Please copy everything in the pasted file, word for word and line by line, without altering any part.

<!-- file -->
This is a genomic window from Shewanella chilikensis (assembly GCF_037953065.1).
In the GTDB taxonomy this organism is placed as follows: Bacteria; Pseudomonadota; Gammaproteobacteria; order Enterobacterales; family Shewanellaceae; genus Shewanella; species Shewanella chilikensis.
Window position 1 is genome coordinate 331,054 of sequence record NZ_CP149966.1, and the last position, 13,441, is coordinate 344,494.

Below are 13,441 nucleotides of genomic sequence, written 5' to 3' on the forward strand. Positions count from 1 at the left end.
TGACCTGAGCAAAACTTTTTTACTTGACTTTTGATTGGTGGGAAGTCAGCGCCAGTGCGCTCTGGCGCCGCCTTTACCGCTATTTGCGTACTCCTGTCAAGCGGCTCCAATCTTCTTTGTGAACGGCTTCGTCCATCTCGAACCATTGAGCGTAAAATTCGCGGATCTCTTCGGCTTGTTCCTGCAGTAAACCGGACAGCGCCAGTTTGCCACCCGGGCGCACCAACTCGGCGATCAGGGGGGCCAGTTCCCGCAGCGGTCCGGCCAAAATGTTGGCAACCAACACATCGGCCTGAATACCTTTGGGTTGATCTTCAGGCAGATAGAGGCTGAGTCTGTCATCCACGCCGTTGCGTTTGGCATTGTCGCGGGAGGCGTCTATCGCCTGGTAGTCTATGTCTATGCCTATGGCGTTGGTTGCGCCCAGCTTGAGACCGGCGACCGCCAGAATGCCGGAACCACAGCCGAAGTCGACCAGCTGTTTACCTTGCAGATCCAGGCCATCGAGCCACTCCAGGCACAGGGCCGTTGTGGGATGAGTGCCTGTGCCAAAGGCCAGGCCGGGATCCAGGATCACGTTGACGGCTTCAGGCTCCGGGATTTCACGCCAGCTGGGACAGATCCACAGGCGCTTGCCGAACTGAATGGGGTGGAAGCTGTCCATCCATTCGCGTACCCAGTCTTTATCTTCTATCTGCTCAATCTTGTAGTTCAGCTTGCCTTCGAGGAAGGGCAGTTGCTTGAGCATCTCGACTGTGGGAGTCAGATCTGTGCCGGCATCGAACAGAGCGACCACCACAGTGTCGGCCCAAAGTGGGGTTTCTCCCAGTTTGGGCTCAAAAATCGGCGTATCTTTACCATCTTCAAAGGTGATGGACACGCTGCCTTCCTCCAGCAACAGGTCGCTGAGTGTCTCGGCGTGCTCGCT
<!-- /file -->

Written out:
This is a genomic window from Shewanella chilikensis (assembly GCF_037953065.1).
In the GTDB taxonomy this organism is placed as follows: Bacteria; Pseudomonadota; Gammaproteobacteria; order Enterobacterales; family Shewanellaceae; genus Shewanella; species Shewanella chilikensis.
Window position 1 is genome coordinate 331,054 of sequence record NZ_CP149966.1, and the last position, 13,441, is coordinate 344,494.

Below are 13,441 nucleotides of genomic sequence, written 5' to 3' on the forward strand. Positions count from 1 at the left end.
TGACCTGAGCAAAACTTTTTTACTTGACTTTTGATTGGTGGGAAGTCAGCGCCAGTGCGCTCTGGCGCCGCCTTTACCGCTATTTGCGTACTCCTGTCAAGCGGCTCCAATCTTCTTTGTGAACGGCTTCGTCCATCTCGAACCATTGAGCGTAAAATTCGCGGATCTCTTCGGCTTGTTCCTGCAGTAAACCGGACAGCGCCAGTTTGCCACCCGGGCGCACCAACTCGGCGATCAGGGGGGCCAGTTCCCGCAGCGGTCCGGCCAAAATGTTGGCAACCAACACATCGGCCTGAATACCTTTGGGTTGATCTTCAGGCAGATAGAGGCTGAGTCTGTCATCCACGCCGTTGCGTTTGGCATTGTCGCGGGAGGCGTCTATCGCCTGGTAGTCTATGTCTATGCCTATGGCGTTGGTTGCGCCCAGCTTGAGACCGGCGACCGCCAGAATGCCGGAACCACAGCCGAAGTCGACCAGCTGTTTACCTTGCAGATCCAGGCCATCGAGCCACTCCAGGCACAGGGCCGTTGTGGGATGAGTGCCTGTGCCAAAGGCCAGGCCGGGATCCAGGATCACGTTGACGGCTTCAGGCTCCGGGATTTCACGCCAGCTGGGACAGATCCACAGGCGCTTGCCGAACTGAATGGGGTGGAAGCTGTCCATCCATTCGCGTACCCAGTCTTTATCTTCTATCTGCTCAATCTTGTAGTTCAGCTTGCCTTCGAGGAAGGGCAGTTGCTTGAGCATCTCGACTGTGGGAGTCAGATCTGTGCCGGCATCGAACAGAGCGACCACCACAGTGTCGGCCCAAAGTGGGGTTTCTCCCAGTTTGGGCTCAAAAATCGGCGTATCTTTACCATCTTCAAAGGTGATGGACACGCTGCCTTCCTCCAGCAACAGGTCGCTGAGTGTCTCGGCGTGCTCGCT